Hello Layne. Welcome back. This is a note in which I am obliged to welcome your arrival. If you are able to read it, then I am glad that the rain has not washed it off of the front door. If it had then you’re luck would have washed away as well, but I cannot say that I would be upset. Attached to the opposite side of this note is a key. The key will open the door to this house. Inside you will find what I have changed: the phone is no longer positioned on the wall but it instead sits on the counter. There are no more magnets on the refrigerator because they have nothing to hold. There is now a banister on the stairs where there was no banister before, and there is also a new washing machine, which has been placed in the basement. There have been no adjustments made to the attic. There have been no changes made to the closets or to the shelves of your bedroom. There have, however, been major alterations regarding the office, and I will allow you to observe for yourself. I am looking forward to your reaction. When I return, I will be curious to see what you’ve done with the place. I anticipate you Layne, and I expect that my renovations have gone untouched. In truth, I cared neither for the color of the walls nor the feel of the tiled floor of the bathroom. I did not care for the slant of the roof, the height of the lamp in the parlor, or for the sills of the windows that face north, or for the rock garden out back. I do not ever want to forget your arms.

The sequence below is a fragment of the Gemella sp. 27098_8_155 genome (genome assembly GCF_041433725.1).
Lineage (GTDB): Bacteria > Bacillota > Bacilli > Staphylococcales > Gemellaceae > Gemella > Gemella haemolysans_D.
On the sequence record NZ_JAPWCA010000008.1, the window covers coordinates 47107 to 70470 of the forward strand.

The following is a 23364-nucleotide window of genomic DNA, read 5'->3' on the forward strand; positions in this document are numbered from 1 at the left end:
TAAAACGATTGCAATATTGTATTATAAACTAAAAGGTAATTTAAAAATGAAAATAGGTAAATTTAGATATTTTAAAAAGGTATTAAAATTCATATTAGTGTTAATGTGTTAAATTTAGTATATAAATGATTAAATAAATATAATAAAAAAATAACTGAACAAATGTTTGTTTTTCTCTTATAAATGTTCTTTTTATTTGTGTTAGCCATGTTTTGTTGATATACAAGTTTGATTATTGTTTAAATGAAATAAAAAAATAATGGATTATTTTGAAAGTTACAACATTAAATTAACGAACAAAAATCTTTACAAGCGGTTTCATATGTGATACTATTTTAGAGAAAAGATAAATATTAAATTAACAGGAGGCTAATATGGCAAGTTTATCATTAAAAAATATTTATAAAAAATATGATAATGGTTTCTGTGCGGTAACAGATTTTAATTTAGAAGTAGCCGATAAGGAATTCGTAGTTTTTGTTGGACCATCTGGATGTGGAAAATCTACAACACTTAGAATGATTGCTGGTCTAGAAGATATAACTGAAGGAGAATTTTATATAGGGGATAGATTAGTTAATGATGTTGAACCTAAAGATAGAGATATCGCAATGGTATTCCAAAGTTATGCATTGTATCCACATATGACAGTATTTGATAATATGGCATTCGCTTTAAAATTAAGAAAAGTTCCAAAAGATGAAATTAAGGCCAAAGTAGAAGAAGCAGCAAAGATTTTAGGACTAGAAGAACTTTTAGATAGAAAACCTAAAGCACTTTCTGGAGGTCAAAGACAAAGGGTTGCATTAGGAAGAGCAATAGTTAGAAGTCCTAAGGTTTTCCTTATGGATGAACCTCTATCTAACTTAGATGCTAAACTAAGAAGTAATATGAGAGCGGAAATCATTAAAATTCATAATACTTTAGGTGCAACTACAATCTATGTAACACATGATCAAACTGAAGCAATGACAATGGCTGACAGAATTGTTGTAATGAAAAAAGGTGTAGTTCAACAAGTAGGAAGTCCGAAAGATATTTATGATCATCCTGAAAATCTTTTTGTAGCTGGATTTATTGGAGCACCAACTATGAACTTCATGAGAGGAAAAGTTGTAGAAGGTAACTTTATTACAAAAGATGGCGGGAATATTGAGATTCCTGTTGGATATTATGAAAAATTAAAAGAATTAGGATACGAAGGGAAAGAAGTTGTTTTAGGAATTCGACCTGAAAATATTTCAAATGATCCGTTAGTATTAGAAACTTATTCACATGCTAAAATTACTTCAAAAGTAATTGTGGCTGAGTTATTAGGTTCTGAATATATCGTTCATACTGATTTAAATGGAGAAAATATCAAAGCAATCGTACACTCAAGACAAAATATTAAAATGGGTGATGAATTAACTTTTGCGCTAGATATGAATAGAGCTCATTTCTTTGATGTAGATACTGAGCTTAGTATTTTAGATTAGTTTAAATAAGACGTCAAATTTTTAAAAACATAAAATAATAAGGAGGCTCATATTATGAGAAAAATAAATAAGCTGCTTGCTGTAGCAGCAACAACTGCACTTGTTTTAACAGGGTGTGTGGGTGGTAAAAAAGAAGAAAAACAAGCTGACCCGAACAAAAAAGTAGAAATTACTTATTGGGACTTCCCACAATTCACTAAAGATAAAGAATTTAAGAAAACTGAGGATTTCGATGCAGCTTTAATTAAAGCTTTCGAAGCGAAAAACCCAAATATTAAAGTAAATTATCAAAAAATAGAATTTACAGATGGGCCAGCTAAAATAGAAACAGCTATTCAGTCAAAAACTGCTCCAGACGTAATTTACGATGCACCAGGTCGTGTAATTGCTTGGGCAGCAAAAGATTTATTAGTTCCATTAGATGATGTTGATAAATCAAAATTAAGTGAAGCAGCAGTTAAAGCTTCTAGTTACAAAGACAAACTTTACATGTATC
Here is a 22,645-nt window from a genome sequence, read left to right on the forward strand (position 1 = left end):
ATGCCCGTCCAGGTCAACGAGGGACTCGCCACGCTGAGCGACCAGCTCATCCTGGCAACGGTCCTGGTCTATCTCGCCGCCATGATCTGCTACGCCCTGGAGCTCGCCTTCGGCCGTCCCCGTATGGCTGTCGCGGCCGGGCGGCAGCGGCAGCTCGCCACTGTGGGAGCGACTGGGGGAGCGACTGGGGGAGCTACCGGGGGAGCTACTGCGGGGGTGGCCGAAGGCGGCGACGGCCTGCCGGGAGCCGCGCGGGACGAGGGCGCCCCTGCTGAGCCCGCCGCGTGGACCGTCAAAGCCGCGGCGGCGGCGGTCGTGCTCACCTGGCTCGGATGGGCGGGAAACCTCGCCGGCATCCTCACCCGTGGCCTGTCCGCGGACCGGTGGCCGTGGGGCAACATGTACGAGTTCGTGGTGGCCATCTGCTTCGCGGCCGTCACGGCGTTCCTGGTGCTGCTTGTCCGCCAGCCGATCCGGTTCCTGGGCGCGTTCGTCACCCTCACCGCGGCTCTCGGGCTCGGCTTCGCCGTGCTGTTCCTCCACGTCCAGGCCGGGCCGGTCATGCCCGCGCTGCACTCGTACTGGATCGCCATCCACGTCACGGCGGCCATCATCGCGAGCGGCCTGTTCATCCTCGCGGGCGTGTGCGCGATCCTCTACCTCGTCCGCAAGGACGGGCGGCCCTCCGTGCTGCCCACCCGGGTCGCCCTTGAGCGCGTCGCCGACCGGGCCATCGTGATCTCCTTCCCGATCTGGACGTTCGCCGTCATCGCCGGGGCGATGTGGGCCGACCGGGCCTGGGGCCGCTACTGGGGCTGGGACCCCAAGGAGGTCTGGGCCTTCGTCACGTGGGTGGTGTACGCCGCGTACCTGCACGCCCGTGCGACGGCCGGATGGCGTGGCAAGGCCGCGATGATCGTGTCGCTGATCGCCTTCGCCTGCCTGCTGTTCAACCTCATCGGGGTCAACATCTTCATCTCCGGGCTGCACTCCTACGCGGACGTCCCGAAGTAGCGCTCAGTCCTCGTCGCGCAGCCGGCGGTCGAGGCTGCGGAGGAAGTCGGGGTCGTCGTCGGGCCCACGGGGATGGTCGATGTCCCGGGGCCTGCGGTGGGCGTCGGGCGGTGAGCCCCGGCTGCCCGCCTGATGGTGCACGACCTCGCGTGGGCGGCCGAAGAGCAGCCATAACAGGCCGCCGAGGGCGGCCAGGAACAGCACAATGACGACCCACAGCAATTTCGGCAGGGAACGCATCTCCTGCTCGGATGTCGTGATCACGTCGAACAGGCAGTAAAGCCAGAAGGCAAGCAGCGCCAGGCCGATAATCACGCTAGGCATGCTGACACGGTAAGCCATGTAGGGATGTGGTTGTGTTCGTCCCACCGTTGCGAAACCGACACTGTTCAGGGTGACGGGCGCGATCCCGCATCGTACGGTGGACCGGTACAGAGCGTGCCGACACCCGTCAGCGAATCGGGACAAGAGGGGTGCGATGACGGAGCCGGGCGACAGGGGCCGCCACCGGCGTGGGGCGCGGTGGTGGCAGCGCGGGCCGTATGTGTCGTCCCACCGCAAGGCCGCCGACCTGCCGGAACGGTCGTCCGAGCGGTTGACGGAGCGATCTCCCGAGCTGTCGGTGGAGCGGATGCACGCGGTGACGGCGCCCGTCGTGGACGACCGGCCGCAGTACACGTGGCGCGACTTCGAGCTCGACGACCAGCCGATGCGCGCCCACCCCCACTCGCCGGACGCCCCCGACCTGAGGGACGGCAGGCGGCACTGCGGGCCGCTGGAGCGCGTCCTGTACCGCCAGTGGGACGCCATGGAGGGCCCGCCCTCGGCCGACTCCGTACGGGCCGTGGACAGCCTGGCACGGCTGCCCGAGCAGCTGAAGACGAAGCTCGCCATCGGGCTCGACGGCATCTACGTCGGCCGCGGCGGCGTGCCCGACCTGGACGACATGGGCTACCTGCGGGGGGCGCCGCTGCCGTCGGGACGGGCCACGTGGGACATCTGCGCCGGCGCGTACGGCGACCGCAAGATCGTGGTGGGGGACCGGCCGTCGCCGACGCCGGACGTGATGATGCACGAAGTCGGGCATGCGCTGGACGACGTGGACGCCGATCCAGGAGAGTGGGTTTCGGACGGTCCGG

David Cotrone's writing has appeared in Fifty-Two Stories, The Rumpus, [PANK], Hobart, Vol. 1 Brooklyn, Necessary Fiction and elsewhere. He lives in New York, and you can find him at www.davidcotrone.com.